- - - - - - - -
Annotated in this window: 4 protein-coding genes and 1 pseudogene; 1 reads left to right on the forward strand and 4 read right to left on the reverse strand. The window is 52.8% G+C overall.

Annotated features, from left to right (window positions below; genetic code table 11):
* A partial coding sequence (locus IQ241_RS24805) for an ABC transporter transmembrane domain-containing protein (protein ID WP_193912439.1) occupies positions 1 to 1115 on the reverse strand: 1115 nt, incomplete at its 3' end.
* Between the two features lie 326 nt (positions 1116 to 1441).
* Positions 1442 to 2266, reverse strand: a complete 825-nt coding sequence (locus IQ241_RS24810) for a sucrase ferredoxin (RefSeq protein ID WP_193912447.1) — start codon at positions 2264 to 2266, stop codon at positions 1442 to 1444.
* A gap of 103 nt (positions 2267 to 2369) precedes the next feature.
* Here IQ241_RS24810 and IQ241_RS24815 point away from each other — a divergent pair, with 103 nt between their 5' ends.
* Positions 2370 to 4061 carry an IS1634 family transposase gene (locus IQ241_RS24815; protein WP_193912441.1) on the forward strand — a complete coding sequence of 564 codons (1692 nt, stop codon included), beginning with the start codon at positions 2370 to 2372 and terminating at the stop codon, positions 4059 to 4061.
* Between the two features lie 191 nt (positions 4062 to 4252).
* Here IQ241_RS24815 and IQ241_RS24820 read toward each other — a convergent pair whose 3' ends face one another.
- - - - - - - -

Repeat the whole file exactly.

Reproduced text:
Annotated in this window: 4 protein-coding genes and 1 pseudogene; 1 reads left to right on the forward strand and 4 read right to left on the reverse strand. The window is 52.8% G+C overall.

Annotated features, from left to right (window positions below; genetic code table 11):
* A partial coding sequence (locus IQ241_RS24805) for an ABC transporter transmembrane domain-containing protein (protein ID WP_193912439.1) occupies positions 1 to 1115 on the reverse strand: 1115 nt, incomplete at its 3' end.
* Between the two features lie 326 nt (positions 1116 to 1441).
* Positions 1442 to 2266, reverse strand: a complete 825-nt coding sequence (locus IQ241_RS24810) for a sucrase ferredoxin (RefSeq protein ID WP_193912447.1) — start codon at positions 2264 to 2266, stop codon at positions 1442 to 1444.
* A gap of 103 nt (positions 2267 to 2369) precedes the next feature.
* Here IQ241_RS24810 and IQ241_RS24815 point away from each other — a divergent pair, with 103 nt between their 5' ends.
* Positions 2370 to 4061 carry an IS1634 family transposase gene (locus IQ241_RS24815; protein WP_193912441.1) on the forward strand — a complete coding sequence of 564 codons (1692 nt, stop codon included), beginning with the start codon at positions 2370 to 2372 and terminating at the stop codon, positions 4059 to 4061.
* Between the two features lie 191 nt (positions 4062 to 4252).
* Here IQ241_RS24815 and IQ241_RS24820 read toward each other — a convergent pair whose 3' ends face one another.